The direct translation for "Wagyu" is "Japanese Beef", however, did you know that not all beef that comes from Japan is Wagyu beef? All meat might be tasty, but if you want to try real Wagyu beef, be careful when reading the label or ordering at a restaurant. In this article, we're going to be going into detail about how you can know if the Wagyu beef is the real deal or not!
Firstly, Let's talk about Japan's Many Types of Beef!
There are 3 main types of beef that you can eat in Japan, Wagyu, Japanese Beef, and Imported Beef. Each one is defined as follows:
This is beef from cattle that have been raised for the purpose of food, the 4 approved types of Wagyu are Japanese Black, Akage, Hornless, and Japanese Short-Horned.
- Japanese Black：Kobe Beef and Miyazaki Beef are the 2 most famous brands of Wagyu beef, and 90% of this beef comes under Japanese Black cattle. The marbled meat is its most characteristic part.
- Japanese Brown：Japanese Brown cattle are typically represented by Higo Cows and Tosa Wagyu. Its most characteristic part is the amount of red meat.
- Japanese Poll ：Japanese Poll cattle are fattened within Yamaguchi Prefecture's Hagi City. A measly 3-4 shipments are made per month, making it a very rare product.
- Japanese Short-Horned：These are typically fattened in colder regions such as Hokkaido, Aomori, Akita, and Iwate Prefecture. They have lots of red meat.
This defines any other beef from Japan that does not come under the definition of Wagyu. Even if the cattle have been imported from overseas, as long as it has been raised in Japan for a period of time, it can be labeled as Japanese beef. Typical types of cattle you would find that come under this category is Holstein cattle and cattle that are unable to produce milk.
As the name suggests, this refers to beef that has been imported from overseas to Japan. In Japan, you can typically find beef from America, Australia, and New Zealand.
The Types of Wagyu in Different Japanese Prefectures
Hyogo Prefecture：Kobe Beef
There is no such thing as a "Kobe Cow". The Kobe Beef which everyone knows and loves is actually a Tajima strain of Japanese Black cattle, raised in Japan's Hyōgo Prefecture.
This is why it's usually called Kobe Beef. Furthermore, it has to come under the following rules set out by the Kobe Beef Marketing and Distribution Promotion Association listed below.
- Must be a Tajima strain Black Cattle Calf from Hyogo Prefecture
- Must be raised by someone recognized by the Kobe Beef Marketing and Distribution Promotion Association from when it is a calf to when it is shipped as meat
- Must be either an ox or cow that hasn't given birth when shipped to the meat processing center within Hyogo Prefecture
- Must clear the carcass judging
Miyazaki Prefecture：Miyazaki Beef
While the title uses a blanket "Miyazaki Beef" term, there are actually 2 types of Miyazaki beef being Miyazaki Beef and Miyazaki Wagyu.
|Miyazaki Beef||This is Japanese Wagyu beef obtained from Japanese Black cattle that have been raised within Miyazaki Prefecture. It also must receive a grading of 4 or higher from the Japan Meat Grading Association. It must achieve a 4 or higher under 4 different categories being marbling, meat quality, luster and color, and fat luster and color, making this meat an extremely rare and high-quality product.|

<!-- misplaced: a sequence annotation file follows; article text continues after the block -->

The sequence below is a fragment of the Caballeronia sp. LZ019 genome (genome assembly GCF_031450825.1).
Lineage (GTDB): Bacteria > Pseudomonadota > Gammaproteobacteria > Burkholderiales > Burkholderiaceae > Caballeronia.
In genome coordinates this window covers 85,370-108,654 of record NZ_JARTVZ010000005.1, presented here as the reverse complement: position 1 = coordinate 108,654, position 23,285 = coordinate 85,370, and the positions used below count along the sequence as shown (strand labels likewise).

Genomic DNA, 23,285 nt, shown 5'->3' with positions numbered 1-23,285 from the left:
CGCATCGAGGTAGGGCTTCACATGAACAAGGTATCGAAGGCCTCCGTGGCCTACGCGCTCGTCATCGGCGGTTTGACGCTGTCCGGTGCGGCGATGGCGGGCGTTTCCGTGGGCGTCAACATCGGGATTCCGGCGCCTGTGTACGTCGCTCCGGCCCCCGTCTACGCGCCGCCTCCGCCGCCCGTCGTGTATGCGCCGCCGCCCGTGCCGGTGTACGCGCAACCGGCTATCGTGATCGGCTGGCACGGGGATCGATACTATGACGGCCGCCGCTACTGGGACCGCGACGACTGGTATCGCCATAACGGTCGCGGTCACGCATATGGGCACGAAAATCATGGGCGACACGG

|Miyazaki Wagyu||This is a blanket term for any of the 4 types of Wagyu Beef listed above including crossbreeds that have been raised within Miyazaki Prefecture. This only refers to the cattle which have been raised the longest within Miyazaki Prefecture.|
Shiga Prefecture： Ōmi Beef
Japan's 3 largest and most well-known Wagyu Beef (Ōmi Beef, Matsusaka Beef, Kobe Beef) all have at least 100 years of history, however, Ōmi Beef has the longest among them with over 400 years of long-standing history.
During the Edo period of Japan, consumption of meat was strictly prohibited, however, Hikone in Shiga Prefecture was the only place nationwide that was permitted to slaughter cattle. After the Meiji period ended, many high-quality cattle seemed to gather in Shiga Prefecture from around the country. It's because of this that it's said Ōmi Beef has a special flavor.
Its characteristic is apparently said to be that the balance between meat and fat is perfect. Also, the meat itself is thin, soft, and melts in your mouth making it a very sought-after delicacy.
Mie Prefecture：Matsusaka Beef
The majority of Matsusaka Beef is Tajima Cattle that has been raised by Matsusaka farmers for at least 500 days. To increase the cattle's appetite, it is said they give them beer and massage the cattle regularly. Matsusaka beef refers to Japanese Black cattle that have not given birth, and they must be registered within the Matsusaka Cattle Individual Identification Management System.
Here's a fun fact, whilst the true name for this beef is "Matsusaka", a lot of Japanese people misread the Kanji and call it "Matsuzaka".
Yamagata Prefecture：Yonezawa Beef
The reason Yonezawa Beef became a branded cow apparently lies with a single British man. In the year 1875, a British man came to Yonezawa to teach English and was moved by how delicious the beef he ate there was, taking one of the cattle back with him to Yokohama when he left. It is said the delicious Yonzawa beef spread from there. Currently, the meat must adhere to the following rules to be considered Yonezawa Beef.
- Japanese Black cattle that have not given birth
- Recognized by the Yonezawa Beef Branding Association
- Is the cow which has been in the cattle barn the longest
etc. (The list continues with many specific requirements)
We have introduced the names and places where these types of beef come from, but if you want to know exactly where all of these things come from, take a look at this cute map we have created which can be found here.